A Perfect balance of core strength, fast cavalry, and a hard hitting elephant regiment. This starter set can be used to represent forces for the Seleucid (mid 3rd-2nd centuries BC), Ptolemaic (mid 3rd-1st centuries BC), or the Pyrrhic (late 3rd century BC) empires.
Seleucid (mid 3rd-2nd centuries BC)
Seleucus emerged from the civil wars that followed Alexander the Great’s death as the master of much of the old Persian empire. The dynasty that he founded is known as the Seleucid dynasty, and the Seleucid empire lasted in some form or other until the annexation of Syria by the Romans. The Seleucid list in the Hail Caesar Biblical and Classical supplement represents the armies of the empire before the rot set in, when the Seleucids could still give the Romans a good run for their money and contend for the hegemony of the Hellenistic East.
Although originally based upon Babylonia, the centre of the Seleucid empire gradually shifted to Syria and its capital of Antioch – just one of many cities so-named by Seleucus to honour his father Antiochus, who was a general of Alexander’s father Philip. At its height the Seleucid Empire stretched as far east as India, to Sogdia in the north east, to the borders of Egypt in the south and westward as far as the Aegean.
Ptolemaic (mid 3rd-1st centuries BC)
Following the break up of Alexander the Great’s empire Ptolemy I emerged as the ruler of Egypt. The dynasty he founded was to last the longest of all of the Successors, ending only with the death of Cleopatra in 30 BC. The chief rival of the Ptolemies was the Seleucid empire to the north.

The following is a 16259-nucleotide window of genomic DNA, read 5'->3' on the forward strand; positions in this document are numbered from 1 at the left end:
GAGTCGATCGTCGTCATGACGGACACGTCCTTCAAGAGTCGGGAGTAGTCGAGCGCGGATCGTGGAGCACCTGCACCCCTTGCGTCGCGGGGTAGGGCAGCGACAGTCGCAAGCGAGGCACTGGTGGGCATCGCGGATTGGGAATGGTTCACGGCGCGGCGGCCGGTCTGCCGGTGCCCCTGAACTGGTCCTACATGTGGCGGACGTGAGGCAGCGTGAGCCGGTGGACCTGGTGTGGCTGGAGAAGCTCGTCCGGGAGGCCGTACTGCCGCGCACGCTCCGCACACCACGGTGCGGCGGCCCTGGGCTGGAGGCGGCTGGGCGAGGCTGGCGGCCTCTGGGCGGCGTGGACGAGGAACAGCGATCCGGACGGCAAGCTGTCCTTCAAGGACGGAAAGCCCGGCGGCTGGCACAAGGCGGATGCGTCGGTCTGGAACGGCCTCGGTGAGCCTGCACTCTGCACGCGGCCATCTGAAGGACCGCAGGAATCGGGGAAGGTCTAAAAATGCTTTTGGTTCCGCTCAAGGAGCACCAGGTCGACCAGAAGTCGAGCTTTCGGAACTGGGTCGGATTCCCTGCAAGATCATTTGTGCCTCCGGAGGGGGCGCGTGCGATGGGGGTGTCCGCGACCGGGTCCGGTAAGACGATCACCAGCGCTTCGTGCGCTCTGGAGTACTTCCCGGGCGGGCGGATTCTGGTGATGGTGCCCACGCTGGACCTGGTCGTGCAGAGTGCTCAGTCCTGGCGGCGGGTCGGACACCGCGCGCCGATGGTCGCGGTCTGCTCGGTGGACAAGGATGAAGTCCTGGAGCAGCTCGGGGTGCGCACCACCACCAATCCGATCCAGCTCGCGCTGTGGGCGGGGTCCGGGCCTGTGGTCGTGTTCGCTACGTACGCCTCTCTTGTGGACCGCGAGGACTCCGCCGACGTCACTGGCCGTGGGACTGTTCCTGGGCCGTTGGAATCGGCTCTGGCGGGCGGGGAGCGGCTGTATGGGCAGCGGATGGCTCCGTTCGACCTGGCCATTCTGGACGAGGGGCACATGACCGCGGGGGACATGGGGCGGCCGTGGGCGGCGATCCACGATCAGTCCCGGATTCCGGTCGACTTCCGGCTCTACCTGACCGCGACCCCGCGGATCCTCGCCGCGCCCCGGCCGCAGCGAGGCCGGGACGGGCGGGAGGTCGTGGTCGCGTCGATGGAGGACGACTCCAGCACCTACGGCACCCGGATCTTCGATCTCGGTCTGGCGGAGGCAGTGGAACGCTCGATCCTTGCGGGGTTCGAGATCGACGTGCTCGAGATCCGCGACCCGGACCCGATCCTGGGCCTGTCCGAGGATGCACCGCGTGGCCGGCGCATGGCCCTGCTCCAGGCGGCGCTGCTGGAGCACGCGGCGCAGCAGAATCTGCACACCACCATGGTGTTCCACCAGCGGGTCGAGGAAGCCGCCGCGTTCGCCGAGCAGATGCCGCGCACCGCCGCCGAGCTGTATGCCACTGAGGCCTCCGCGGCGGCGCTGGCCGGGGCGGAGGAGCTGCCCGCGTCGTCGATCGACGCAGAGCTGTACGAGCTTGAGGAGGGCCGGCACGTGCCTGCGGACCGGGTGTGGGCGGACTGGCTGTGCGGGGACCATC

The two Hellenistic kingdoms fought incessantly for control of the territory that lay between Egypt and Syria. Elephants were an important part of these opposing armies. The Ptolemies began with a herd of Indian elephants but, being unable to obtain replacements, attempted to train African elephants instead. These proved unsatisfactory, being the smaller elephants native to North Africa. In a confrontation between the two kinds of elephant the Indian beasts of the Seleucids had the advantage.
Pyrrhic (late 3rd century BC)
Pyrrhus of Epirus was one of the greatest generals of his age – it was in his blood – after all he was second cousin to Alexander the Great. He became King of Epirus and Macedonia and led armies against the Romans in support of the Greek cities of southern Italy (known as Magna Graecia). The victories he won during that campaign were achieved at such cost to his own army the term ‘pyrrhic victory’ passed into common usage to describe a victory almost as crippling to the winners as the losers.
The Epirote army is typical of the western Successors in that it is based upon the pike-armed phalanx supported by lighter infantry and cavalry. We have represented the Macedonian and Epirote cavalry as armed with light spears, which seems more in keeping with the general effectiveness of Greek cavalry following the days of Alexander. The proportion of pikes in Pyrrhus’s armies fell in succeeding battles.
The Successor army box contains:
100 plastic Phalangites
8 metal Companion Cavalry
1 metal and resin Successors War Elephant
3 Phalangite shield decal sheets and plastic bases